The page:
list (hendiBiblio)

<list> (list) contains any sequence of items organized as a list.

Attributes
type opt
(type) characterizes the element in some sense, using any convenient classification scheme or typology.
Datatype
teidata.enumerated
Possible values
ordered
list items are numbered or lettered.
unordered
list items are prefixed by a sign.
Example
<list rend="numbered">
        <item>a butcher</item>
        <item>a baker</item>
        <item>a candlestick maker, with 
	  <list rend="bulleted"><item>rings on his fingers</item><item>bells on his toes</item></list>
            </item>
      </list>
Example
<list type="syllogism" rend="bulleted">
        <item>All Cretans are liars.</item>
        <item>Epimenides is a Cretan.</item>
        <item>ERGO Epimenides is a liar.</item>
      </list>
Example
<list type="litany" rend="simple">
        <item>God save us from drought.</item>
        <item>God save us from pestilence.</item>
        <item>God save us from wickedness in high places.</item>
        <item>Praise be to God.</item>
      </list>
Example
<div1 type="section">
        <head>Athelstan's Ordinance</head>
        <list rend="numbered">
          <item n="1">Concerning thieves. First, that no thief is to be spared who is caught with
            the stolen goods, [if he is] over twelve years and [if the value of the goods is] over
            eightpence. 
            <list rend="numbered"><item n="1.1">And if anyone does spare one, he is to pay for the thief with his
                wergild — and the thief is to be no nearer a settlement on that account — or to
                clear himself by an oath of that amount.</item><item n="1.2">If, however, he [the thief] wishes to defend himself or to escape, he is
                not to be spared [whether younger or older than twelve].</item><item n="1.3">If a thief is put into prison, he is to be in prison 40 days, and he may
                then be redeemed with 120 shillings; and the kindred are to stand surety for him
                that he will desist for ever.</item><item n="1.4">And if he steals after that, they are to pay for him with his wergild,
                or to bring him back there.</item><item n="1.5">And if he steals after that, they are to pay for him with his wergild,
                whether to the king or to him to whom it rightly belongs; and everyone of those who
                supported him is to pay 120 shillings to the king as a fine.</item></list>
               </item>
          <item n="2">Concerning lordless men. And we pronounced about these lordless men, from whom
            no justice can be obtained, that one should order their kindred to fetch back such a
            person to justice and to find him a lord in public meeting. 
            <list rend="numbered"><item n="2.1">And if they then will not, or cannot, produce him on that appointed day,
                he is then to be a fugitive afterwards, and he who encounters him is to strike him
                down as a thief.</item><item n="2.2">And he who harbours him after that, is to pay for him with his wergild
                or to clear himself by an oath of that amount.</item></list>
               </item>
          <item n="3">Concerning the refusal of justice. The lord who refuses justice and upholds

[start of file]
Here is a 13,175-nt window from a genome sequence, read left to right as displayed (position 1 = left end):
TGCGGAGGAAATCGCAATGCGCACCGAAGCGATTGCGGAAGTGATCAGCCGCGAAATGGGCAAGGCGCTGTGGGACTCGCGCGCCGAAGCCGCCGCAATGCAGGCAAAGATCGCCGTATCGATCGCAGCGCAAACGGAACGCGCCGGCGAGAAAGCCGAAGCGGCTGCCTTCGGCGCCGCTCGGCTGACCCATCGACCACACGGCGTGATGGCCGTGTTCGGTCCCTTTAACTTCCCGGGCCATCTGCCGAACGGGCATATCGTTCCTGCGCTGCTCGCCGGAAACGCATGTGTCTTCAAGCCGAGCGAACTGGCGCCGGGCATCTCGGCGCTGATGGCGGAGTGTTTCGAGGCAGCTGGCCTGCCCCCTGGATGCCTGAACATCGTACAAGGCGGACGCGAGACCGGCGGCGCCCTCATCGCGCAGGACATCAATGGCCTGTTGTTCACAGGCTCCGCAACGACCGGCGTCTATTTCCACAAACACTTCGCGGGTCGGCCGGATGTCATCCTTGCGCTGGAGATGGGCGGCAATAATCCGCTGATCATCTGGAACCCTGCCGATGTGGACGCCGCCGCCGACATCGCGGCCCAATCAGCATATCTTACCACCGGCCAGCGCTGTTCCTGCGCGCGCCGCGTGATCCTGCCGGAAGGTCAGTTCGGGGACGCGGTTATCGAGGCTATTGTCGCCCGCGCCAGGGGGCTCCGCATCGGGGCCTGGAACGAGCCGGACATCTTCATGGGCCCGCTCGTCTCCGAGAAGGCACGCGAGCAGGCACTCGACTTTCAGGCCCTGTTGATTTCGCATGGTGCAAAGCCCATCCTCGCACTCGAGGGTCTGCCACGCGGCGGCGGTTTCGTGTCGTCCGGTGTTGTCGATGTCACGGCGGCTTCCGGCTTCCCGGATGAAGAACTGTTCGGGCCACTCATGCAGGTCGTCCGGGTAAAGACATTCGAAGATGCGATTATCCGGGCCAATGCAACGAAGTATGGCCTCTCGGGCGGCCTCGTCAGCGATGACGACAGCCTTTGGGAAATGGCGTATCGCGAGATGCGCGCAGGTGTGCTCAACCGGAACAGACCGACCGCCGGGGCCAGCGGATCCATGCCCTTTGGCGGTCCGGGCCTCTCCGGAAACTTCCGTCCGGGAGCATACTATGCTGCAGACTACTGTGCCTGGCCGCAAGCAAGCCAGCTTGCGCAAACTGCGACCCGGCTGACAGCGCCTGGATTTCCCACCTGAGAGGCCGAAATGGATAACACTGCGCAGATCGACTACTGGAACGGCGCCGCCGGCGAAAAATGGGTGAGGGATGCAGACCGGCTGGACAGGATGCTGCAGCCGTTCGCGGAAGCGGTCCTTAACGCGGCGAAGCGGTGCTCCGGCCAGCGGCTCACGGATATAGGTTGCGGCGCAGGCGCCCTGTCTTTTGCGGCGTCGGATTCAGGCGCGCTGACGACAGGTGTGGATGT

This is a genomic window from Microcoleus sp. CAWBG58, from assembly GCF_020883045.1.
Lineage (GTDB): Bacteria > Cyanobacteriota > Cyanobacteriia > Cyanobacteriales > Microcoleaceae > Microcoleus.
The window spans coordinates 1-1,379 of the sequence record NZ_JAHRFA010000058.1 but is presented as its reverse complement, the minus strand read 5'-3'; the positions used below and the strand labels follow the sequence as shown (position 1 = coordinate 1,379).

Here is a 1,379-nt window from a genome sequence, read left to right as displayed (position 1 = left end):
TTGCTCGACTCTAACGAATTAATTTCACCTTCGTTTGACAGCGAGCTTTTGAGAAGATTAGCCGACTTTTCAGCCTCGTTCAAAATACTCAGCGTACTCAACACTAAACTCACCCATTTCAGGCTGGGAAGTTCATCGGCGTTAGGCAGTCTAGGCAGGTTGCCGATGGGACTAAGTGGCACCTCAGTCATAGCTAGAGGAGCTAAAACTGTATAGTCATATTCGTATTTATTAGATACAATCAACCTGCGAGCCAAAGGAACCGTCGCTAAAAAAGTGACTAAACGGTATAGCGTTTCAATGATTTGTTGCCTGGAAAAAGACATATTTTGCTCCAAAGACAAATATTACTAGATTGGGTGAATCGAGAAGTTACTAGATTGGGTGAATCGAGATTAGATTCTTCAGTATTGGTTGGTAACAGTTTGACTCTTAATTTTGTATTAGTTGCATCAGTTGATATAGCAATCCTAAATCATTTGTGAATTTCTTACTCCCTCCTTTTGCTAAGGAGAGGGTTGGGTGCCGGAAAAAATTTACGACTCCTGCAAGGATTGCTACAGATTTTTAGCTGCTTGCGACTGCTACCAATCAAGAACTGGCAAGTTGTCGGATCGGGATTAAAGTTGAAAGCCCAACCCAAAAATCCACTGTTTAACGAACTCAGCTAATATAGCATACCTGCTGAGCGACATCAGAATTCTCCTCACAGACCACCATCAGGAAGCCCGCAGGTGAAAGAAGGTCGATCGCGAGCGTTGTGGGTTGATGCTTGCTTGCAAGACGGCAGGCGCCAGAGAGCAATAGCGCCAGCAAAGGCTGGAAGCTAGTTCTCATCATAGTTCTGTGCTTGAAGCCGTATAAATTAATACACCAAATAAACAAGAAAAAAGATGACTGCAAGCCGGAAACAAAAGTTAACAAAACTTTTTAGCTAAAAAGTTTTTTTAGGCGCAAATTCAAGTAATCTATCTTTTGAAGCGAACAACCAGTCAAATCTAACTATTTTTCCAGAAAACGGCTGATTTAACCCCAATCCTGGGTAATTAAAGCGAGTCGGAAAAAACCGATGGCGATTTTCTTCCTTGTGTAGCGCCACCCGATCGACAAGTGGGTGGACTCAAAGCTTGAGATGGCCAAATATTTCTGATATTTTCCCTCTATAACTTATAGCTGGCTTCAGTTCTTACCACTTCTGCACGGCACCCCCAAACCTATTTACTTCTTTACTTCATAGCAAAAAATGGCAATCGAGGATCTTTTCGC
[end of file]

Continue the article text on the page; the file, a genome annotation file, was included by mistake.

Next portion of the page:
his guilty man, so that the king is appealed to, is to repay the value of the goods and
            120 shillings to the king; and he who appeals to the king before he demands justice as
            often as he ought, is to pay the same fine as the other would have done, if he had
            refused him justice. 
            <list rend="numbered"><item n="3.1">And the lord who is an accessory to a theft by his slave, and it becomes
                known about him, is to forfeit the slave and be liable to his wergild on the first
                occasionp if he does it more often, he is to be liable to pay all that he owns.</item><item n="3.2">And likewise any of the king's treasurers or of our reeves, who has been
                an accessory of thieves who have committed theft, is to liable to the same.</item></list>
               </item>
          <item n="4">Concerning treachery to a lord. And we have pronounced concerning treachery to
            a lord, that he [who is accused] is to forfeit his life if he cannot deny it or is
            afterwards convicted at the three-fold ordeal.</item>
        </list>
      </div1>
Example
<p>These decrees, most blessed Pope Hadrian, we propounded in the public council ... and they
        confirmed them in our hand in your stead with the sign of the Holy Cross, and afterwards
        inscribed with a careful pen on the paper of this page, affixing thus the sign of the Holy
        Cross. 
        <list rend="simple"><item>I, Eanbald, by the grace of God archbishop of the holy church of York, have
            subscribed to the pious and catholic validity of this document with the sign of the Holy
            Cross.</item><item>I, Ælfwold, king of the people across the Humber, consenting have subscribed with
            the sign of the Holy Cross.</item><item>I, Tilberht, prelate of the church of Hexham, rejoicing have subscribed with the
            sign of the Holy Cross.</item><item>I, Higbald, bishop of the church of Lindisfarne, obeying have subscribed with the
            sign of the Holy Cross.</item><item>I, Ethelbert, bishop of Candida Casa, suppliant, have subscribed with thef sign of
            the Holy Cross.</item><item>I, Ealdwulf, bishop of the church of Mayo, have subscribed with devout will.</item><item>I, Æthelwine, bishop, have subscribed through delegates.</item><item>I, Sicga, patrician, have subscribed with serene mind with the sign of the Holy
            Cross.</item></list>
         </p>

Examples

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